20 Dalits, including pregnant woman, injured in attack – The Hindu
…court reserves decision, verdict on January 2 – The Tribune
Conversion led to 2007 riots in Kandhamal: Panel – The Times OF India
Prevention Of Atrocities Act: Why A Law Is Not Enough – Huffington Post
20 Dalits, including pregnant woman, injured in attack
A group of 50 ‘upper caste’ men, equipped with rods and sharp weapons, barged into the Dalit colony and attacked the residents, leaving three persons, including a pregnant woman, seriously injured in Turvihal village of Sindhanur taluk on Friday.
Another 25 persons sustained minor injuries.
The pregnant woman, Huligemma, was rushed to Vijayanagar Institute of Medical Sciences in Ballari after she started bleeding and was later shifted to a hospital in Sindhanur where two injured persons are being treated.
Following a complaint lodged by Huligemma’s husband Shivaputrappa, Turvihal police booked 29 persons under Sections 307 (attempt to murder), 354 (assault or criminal force to woman with intent to outrage her modesty), 148 (rioting), 504 (intentional insult with intent to provoke breach of the peace), of Indian Penal Code and Scheduled Castes and Scheduled Tribes (Prevention of Atrocities) Act, 1989.
Superintendent of Police Chetan Singh Rathore told The Hindu that no arrests had been made so far in the case.
As per the information provided by Turvihal police and residents, an ‘upper caste’ youth accidently rammed his vegetable-laden goods carrier against a Dalit youth organisation’s signboard that carried B.R. Ambedkar’s photo on Thursday.
Next day, some Dalit youth associated with the organisation picked up an argument alleging that the act was deliberate. Enraged by this, 50 men attacked the Dalits.
The victims alleged that the attackers had warned that they would not allow them to live in the village.
Meanwhile, the Karnataka Janashakti organisation demanded that the police arrest the accused at the earliest. The organisation also sought police protection for Dalits in the village apart from demanding Rs. 5 lakh compensation
for the three persons, who were seriously injured.
…court reserves decision, verdict on January 2
Our Correspondent Fazilka, December 26
The vacation Additional Session Judge, Jatinder Walia, has reserved his decision in the Bhim Sen Tank murder case of Abohar. The decision will be pronounced on January 2, 2016. On December 22, it heard the arguments on the anticipatory bail application of main accused Shiv Lal Doda.
Advocates Chander Mohan Munjal and Rahil Birla appeared on behalf of Doda, while District Attorney Naveen Girdhar pleaded for the state. Later, advocate Surinderpal Singh Tinna also pleaded for the victims.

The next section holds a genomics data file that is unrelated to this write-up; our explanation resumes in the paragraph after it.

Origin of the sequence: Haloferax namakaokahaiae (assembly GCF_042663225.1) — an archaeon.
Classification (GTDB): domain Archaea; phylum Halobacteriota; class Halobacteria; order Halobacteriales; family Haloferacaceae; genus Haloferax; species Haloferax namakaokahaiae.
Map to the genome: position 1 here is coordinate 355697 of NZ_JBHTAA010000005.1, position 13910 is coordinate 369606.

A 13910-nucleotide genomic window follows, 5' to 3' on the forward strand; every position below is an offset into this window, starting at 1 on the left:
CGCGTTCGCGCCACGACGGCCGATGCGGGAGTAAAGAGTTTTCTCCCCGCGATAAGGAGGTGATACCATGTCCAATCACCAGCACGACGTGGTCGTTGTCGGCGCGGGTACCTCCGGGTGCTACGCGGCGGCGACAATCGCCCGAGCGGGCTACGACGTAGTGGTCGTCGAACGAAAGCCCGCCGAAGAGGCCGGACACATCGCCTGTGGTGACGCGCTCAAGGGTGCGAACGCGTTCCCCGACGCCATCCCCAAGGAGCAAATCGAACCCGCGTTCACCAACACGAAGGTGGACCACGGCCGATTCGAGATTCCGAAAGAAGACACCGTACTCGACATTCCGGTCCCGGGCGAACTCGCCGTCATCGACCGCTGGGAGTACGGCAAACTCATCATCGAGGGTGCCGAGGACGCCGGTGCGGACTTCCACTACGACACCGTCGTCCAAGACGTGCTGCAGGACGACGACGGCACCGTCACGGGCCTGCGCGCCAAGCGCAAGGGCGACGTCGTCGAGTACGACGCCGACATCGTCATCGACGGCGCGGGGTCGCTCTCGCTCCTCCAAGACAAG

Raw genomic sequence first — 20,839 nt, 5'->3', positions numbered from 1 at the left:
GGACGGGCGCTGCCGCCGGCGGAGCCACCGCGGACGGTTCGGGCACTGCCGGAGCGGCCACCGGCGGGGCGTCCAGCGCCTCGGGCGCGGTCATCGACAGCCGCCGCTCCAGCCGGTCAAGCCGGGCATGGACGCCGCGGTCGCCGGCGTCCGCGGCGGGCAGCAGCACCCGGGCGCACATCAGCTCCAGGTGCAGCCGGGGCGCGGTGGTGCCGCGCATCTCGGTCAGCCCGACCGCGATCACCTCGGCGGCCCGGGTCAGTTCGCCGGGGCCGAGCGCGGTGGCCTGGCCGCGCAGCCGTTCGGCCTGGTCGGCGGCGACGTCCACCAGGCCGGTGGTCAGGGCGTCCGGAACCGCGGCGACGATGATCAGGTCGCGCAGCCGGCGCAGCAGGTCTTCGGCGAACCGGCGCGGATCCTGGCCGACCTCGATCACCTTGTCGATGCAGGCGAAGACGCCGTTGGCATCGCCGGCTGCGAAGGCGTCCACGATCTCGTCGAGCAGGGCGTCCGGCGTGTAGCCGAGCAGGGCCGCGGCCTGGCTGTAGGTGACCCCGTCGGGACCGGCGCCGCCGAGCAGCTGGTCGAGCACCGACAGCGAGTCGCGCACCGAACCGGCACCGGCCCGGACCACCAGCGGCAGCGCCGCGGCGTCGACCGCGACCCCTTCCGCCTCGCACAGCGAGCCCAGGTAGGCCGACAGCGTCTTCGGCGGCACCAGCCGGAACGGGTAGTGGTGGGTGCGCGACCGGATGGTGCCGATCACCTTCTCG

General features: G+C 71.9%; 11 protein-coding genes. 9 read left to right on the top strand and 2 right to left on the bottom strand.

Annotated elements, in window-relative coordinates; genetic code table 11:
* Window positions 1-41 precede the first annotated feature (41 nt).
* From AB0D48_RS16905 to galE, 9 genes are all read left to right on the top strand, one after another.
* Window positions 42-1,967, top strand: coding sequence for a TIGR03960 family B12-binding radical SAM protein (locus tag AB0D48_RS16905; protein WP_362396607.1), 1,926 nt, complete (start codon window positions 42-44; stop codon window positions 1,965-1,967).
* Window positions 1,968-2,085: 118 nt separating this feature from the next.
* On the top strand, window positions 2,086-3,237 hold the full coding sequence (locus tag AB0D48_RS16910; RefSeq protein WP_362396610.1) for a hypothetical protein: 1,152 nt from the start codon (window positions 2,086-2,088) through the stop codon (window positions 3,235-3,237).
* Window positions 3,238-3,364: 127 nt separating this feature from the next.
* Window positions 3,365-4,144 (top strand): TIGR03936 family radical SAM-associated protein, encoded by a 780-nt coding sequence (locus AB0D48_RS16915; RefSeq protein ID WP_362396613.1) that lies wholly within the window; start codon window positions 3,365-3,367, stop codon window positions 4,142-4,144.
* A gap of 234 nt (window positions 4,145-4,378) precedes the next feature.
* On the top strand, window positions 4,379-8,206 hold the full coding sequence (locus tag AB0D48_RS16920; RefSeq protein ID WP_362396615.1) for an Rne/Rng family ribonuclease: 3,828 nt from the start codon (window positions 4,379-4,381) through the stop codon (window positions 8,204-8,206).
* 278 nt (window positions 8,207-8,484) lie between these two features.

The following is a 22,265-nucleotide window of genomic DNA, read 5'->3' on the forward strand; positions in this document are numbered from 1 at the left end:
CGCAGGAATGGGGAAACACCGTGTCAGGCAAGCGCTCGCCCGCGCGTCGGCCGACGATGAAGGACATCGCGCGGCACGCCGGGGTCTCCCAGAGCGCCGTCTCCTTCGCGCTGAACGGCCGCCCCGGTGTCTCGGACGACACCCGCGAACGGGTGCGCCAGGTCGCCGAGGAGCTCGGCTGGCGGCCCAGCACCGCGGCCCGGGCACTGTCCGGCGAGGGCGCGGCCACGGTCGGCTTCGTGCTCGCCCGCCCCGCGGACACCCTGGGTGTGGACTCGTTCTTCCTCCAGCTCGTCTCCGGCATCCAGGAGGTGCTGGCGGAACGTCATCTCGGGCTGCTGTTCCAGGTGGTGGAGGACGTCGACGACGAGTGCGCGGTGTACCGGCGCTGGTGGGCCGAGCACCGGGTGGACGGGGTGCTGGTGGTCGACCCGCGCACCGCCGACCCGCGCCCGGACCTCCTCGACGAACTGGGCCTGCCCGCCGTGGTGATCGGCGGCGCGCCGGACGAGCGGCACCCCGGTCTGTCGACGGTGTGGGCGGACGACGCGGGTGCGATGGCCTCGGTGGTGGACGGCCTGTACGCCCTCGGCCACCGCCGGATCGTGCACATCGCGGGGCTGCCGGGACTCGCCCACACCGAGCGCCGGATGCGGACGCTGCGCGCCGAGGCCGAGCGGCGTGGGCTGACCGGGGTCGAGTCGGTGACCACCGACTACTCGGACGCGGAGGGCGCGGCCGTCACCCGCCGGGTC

Defense counsel Chander Mohan Munjal pleaded that gang war broke out between two groups on Doda’s farmhouse in his absence. He said Doda could not be held responsible for the crime as he was in Delhi and hadn’t spoken to any of the accused for the past several months.
Doda’s younger brother Avinash Doda, who was also present in the court, claimed no serious criminal case was pending against Doda in any court.
The Times OF India
Conversion led to 2007 riots in Kandhamal: Panel
TNN | Dec 27, 2015, 08.22 AM IST
BHUBANESWAR: Justice Basudev Panigrahi inquiry commission set up to probe the 2007 riot in Kandhamal district has cited conversion as the major cause behind the violence.
Four persons were killed while over 100 churches, religious institutions and about 700 houses and other structures were burnt in the four-day riot beginning December 24. Swami Laxmanananda Saraswati, who was shot during the Janmastami celebrations in August, 2008 at his Jalespeta ashram in the district, was attacked and injured on December 24, 2007, sparking tension in the region preceding the riot. The octogenarian seer was a strong campaigner against conversion. The commission was set up on December 29, 2007.
Though details of the probe findings are yet to be officially known, sources said the commission pointed fingers at the government for not ensuring implementation of a strong anti-conversion law, leading to communal tension in Kandhamal. There has also been laxity in implementation of acts like Scheduled Caste and Scheduled Tribe (Prevention of Atrocities) Act, 1989 and Prohibition of Cow Slaughter and Animal Preservation Act, 1977 effectively, the sources said.
“Had these acts been implemented properly, a situation leading to violence would not have occurred in the district,” Justice Panigrahi said while talking to TOI.
The report said some of the religious outfits went berserk to gain political mileage and the district administration did precious little to check them.
The commission has made a number of recommendations to the state government, including reservation in jobs for local people, improvement of road connectivity and establishment of health care institutions and schools in the area.
A separate judicial inquiry commission constituted to probe the murder of Swami Laxmanananda Saraswati and the consequent violence submitted its report to the state government recently. The report held the Maoists responsible for the seer’s murder.
Prevention Of Atrocities Act: Why A Law Is Not Enough
Posted: 22/12/2015 08:54 IST Updated: 22/12/2015 08:54 IST
“…Because I feel, however good a Constitution may be, it is sure to turn out bad because those who are called to work it, happen to be a bad lot. However bad a Constitution may be, it may turn out to be good if those who are called to work it, happen to be a good lot.” – Dr B R Ambedkar at the Constituent Assembly on 25 Nov 1949
Laws are just words which, without a change in the mindset of society, cannot be implemented effectively. The people at the helm of affairs of the nation have to set the moral compass so that it is aligned to the founding principles of the nation, rather than to their personal beliefs.